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Pleonaste (variety of Spinel)
Current inventory:  0 gems


Pleonaste was named by René Just Haüy in 1801 from the Greek word for abundant referring to its numerous crystal forms.

First cited as Pleonaste in 1801; IMA status: Not Valid - Rejected (variety name)





Chemical Formula:



Magnesium Iron Aluminum Oxide



More Information




Pleonaste is a variety of Spinel.
For more information please see the
information page.


Black Spinel, Ceylanite of Delamethérie, Pleonast

Type Locality:


Year Discovered:

First cited as Pleonaste in 1801; previously cited as Ceylanite of Delamétherie in 1793

View mineral photos:

Pleonaste Mineral Photos and Locations



More Information




Pleonaste is an opaque, usually black, variety of
Spinel containing iron. It may also be very dark blue or very dark green but is gernerally considered to be black and is often referred to as "black Spinel". Pleonaste is an intermediate variety of the Hercynite-Spinel Series. It is essentially an iron-rich Spinel or a magnesium-rich Hercynite. Pleonaste is similar to another Spinel variety called Ceylonite, named for the island of Ceylon where it was discovered. The two varieties differ in that Ceylonite is a ferroan Spinel with little or no ferric iron and Pleonaste is distinguished chemically by its higher iron content.

Pleonaste was first cited in the first edition of René Just Haüy's Crystallography in 1801 when he substituted the name Pleonaste for the name Ceylanite of Delamétherie. Haüy named Pleonaste from the Greek word for abundant referring to its numerous crystal forms. René Just Haüy (1743-1822) was a French mineralogist and is often referred to as the "Father of Modern Crystallography." The mineral Haüyne was named to honor him. Ceylanite was first cited by Jean-Claude Delamétherie in his Journal de Physique in 1793. The name Ceylanite was later resurrected as Ceylonite, another variety of Spinel as described above. Jean-Claude Delamétherie (also de La Métherie or de Lamétherie) (1743–1817) was a French naturalist, mineralogist, geologist and paleontologist. Numerous minerals were first systematically named by Delamétherie and later substituted by Haüy. Another example of Haüy's name substitutions is the substitution of the name Epidote for Thallite of Delamétherie.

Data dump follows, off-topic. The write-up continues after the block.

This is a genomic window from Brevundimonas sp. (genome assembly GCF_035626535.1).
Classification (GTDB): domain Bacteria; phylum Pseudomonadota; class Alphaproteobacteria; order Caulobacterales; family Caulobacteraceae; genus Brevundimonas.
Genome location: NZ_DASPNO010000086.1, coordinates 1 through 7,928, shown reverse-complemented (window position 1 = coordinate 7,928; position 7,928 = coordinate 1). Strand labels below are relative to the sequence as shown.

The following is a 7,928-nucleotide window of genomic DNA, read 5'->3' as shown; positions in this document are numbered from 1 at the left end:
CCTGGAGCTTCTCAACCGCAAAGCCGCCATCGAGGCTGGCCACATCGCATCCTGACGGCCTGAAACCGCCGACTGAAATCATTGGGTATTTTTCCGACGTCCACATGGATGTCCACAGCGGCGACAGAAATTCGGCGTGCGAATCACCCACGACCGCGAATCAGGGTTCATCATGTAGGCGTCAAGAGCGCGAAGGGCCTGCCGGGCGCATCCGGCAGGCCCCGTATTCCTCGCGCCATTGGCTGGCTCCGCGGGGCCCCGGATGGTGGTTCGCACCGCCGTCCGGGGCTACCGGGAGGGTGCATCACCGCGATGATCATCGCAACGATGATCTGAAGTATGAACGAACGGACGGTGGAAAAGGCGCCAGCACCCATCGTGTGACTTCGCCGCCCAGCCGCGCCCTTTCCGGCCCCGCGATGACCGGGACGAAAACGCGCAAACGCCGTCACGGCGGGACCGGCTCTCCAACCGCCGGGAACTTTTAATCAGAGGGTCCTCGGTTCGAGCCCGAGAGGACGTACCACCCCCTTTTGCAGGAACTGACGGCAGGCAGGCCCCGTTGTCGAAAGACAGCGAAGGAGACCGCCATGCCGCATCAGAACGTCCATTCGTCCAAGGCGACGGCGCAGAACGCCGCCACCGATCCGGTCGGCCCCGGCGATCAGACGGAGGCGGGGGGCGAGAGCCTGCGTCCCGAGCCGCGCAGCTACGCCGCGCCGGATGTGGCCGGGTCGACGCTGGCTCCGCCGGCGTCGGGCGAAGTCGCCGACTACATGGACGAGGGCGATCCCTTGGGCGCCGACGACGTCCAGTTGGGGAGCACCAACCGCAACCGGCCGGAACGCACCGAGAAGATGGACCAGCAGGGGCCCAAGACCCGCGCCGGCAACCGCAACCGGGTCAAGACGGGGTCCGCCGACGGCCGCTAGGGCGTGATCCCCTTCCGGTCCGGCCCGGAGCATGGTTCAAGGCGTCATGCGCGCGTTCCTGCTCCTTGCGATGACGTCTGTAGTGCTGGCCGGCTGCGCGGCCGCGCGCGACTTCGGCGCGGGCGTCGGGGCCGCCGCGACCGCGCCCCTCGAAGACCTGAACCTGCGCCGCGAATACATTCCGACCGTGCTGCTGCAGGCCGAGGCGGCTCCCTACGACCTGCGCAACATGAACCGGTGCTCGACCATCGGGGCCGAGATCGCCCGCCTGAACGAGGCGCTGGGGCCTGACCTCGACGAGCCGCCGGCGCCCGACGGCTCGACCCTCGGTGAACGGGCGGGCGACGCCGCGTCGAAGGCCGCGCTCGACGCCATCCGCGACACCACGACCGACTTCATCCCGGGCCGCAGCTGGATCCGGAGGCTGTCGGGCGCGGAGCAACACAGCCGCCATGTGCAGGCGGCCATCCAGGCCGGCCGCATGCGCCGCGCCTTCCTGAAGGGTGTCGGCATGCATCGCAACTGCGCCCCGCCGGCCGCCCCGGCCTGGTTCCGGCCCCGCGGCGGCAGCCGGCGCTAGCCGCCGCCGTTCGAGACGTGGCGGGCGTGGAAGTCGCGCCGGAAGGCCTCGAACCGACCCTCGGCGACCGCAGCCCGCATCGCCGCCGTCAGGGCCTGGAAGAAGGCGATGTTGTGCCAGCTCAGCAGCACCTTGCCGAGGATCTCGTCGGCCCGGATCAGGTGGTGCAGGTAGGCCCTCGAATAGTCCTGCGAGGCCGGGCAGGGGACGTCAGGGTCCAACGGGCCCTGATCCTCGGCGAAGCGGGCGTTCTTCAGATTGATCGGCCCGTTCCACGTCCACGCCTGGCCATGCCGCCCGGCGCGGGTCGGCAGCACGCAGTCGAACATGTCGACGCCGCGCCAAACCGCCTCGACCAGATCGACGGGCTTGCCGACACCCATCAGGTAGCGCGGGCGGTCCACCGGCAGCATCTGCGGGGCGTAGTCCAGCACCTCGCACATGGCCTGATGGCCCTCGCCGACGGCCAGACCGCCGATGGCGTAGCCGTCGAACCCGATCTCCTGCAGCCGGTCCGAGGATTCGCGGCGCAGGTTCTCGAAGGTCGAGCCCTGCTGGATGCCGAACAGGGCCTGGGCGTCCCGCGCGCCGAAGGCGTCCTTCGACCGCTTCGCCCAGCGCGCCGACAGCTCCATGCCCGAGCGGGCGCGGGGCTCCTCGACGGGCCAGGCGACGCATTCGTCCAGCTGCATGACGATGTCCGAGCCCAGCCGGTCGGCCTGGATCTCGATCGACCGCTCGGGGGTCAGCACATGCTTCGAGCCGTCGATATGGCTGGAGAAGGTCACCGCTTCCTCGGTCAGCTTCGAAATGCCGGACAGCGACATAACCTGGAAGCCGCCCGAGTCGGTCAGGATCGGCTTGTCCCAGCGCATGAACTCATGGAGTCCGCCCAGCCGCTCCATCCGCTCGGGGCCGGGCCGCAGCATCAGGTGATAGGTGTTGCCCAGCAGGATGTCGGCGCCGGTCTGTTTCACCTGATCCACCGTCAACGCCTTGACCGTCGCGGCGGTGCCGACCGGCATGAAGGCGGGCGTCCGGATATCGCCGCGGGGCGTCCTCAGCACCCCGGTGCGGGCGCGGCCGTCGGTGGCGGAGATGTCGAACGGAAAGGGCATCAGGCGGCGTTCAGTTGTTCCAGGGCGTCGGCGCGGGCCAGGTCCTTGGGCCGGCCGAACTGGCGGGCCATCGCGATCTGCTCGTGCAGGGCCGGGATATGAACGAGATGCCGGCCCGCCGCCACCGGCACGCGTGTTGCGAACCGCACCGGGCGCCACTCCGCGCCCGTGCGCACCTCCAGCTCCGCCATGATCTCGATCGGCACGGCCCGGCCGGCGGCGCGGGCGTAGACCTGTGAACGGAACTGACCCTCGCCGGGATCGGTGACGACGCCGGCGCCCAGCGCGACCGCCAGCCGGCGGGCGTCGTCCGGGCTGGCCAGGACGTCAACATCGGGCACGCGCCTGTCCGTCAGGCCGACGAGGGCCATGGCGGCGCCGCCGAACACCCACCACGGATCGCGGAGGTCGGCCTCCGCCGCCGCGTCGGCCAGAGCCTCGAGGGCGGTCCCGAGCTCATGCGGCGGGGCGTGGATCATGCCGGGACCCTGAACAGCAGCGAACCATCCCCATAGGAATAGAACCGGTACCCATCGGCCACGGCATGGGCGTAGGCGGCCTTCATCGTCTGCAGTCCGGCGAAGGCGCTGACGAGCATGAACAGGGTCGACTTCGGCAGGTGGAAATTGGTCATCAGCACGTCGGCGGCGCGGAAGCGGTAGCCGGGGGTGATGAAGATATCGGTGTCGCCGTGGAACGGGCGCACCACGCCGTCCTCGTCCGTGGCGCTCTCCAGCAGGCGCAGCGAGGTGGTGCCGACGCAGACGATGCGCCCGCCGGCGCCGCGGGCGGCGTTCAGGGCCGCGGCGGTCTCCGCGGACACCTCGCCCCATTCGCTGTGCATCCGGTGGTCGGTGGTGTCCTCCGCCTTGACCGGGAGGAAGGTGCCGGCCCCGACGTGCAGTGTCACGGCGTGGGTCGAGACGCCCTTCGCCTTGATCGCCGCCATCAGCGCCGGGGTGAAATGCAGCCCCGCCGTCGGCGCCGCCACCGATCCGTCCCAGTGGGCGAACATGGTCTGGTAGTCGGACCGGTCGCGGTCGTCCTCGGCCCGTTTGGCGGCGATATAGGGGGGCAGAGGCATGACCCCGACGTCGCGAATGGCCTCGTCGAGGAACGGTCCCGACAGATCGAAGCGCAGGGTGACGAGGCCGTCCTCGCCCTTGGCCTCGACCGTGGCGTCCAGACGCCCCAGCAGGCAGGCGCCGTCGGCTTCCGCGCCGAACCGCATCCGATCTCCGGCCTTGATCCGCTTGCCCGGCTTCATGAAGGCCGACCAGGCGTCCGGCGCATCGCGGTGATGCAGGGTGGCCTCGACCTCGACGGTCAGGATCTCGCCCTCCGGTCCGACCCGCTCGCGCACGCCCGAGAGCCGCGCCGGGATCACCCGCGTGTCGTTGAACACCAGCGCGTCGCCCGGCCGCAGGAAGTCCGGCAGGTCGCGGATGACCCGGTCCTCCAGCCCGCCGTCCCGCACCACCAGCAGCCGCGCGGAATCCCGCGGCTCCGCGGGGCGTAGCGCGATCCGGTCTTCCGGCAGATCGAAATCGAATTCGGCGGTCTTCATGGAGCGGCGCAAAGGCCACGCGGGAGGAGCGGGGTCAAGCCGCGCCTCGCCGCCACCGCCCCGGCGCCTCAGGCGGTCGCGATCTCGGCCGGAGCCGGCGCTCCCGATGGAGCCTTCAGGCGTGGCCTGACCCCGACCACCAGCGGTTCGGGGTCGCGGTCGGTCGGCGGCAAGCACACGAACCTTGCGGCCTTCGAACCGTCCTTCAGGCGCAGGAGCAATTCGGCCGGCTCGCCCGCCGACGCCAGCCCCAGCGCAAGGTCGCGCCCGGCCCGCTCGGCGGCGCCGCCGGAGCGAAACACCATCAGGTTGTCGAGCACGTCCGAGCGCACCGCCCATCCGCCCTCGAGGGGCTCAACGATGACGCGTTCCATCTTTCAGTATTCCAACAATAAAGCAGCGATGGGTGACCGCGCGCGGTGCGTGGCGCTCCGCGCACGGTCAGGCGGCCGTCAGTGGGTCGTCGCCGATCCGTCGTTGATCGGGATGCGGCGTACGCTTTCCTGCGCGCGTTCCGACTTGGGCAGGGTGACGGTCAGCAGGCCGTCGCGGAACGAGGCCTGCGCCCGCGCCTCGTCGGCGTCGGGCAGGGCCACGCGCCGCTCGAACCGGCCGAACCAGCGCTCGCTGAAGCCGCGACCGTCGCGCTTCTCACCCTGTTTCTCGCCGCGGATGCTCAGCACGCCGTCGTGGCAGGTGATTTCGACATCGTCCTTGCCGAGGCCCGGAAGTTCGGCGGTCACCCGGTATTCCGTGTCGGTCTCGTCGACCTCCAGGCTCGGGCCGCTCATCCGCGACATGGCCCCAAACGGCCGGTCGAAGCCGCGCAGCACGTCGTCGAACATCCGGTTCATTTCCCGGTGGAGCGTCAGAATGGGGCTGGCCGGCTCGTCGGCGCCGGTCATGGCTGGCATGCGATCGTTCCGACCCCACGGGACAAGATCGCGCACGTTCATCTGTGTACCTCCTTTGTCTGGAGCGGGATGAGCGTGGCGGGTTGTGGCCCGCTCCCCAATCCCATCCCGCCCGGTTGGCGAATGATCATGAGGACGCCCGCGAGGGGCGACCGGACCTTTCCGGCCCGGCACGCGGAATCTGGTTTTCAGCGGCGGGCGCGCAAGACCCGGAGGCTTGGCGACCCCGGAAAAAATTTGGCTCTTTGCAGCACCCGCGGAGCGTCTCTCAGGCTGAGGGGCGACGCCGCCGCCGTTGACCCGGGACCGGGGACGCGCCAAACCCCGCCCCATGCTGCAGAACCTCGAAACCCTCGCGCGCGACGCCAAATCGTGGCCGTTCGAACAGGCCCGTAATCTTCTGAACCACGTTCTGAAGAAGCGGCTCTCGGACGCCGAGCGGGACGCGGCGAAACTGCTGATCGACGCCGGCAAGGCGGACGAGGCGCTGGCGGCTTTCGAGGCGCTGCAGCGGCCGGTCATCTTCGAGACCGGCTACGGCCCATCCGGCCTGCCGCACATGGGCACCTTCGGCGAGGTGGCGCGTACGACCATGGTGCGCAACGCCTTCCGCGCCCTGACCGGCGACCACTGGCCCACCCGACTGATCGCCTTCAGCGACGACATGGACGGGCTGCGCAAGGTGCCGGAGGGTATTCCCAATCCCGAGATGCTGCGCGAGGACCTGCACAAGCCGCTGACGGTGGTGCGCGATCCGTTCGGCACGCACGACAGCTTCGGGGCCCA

One critisism of Haüy is that he did not adhere to some of the historical mineral naming rules. Most early mineralogists recognized the system of naming which had made its appearance during the time of the ancient Greeks and Romans out of the genius of the Greek language. They almost uniformly adopted the termination "ite" for new mineral names.

Abraham Werner is credited with the naming of many minerals with the ite termination such as Apatite, Aragonite, Augite, Chalcolite, Cyanite (Kyanite), Graphite, Leucite, Prehnite, Torberite and Witherite. Abraham Gottlob Werner (1749-1817) was a professor of mining and mineralogy at the Freiberg Mining Academy. He was an influential teacher and his ideas shaped early geological thought. Wernerite was named to honor him.

James D. Dana later stated in the American Journal of Science and Arts in 1867: "The ancient origin of this termination ite, its adoption for most of the names in modern mineralogy, its distinctive character and convenient application, make it evidently the true basis for uniformity in the nomenclature of the science." James Dwight Dana (1813-1895) was an American geologist, mineralogist, volcanolorist and zoologist. The mineral Danalite was named to honor him.

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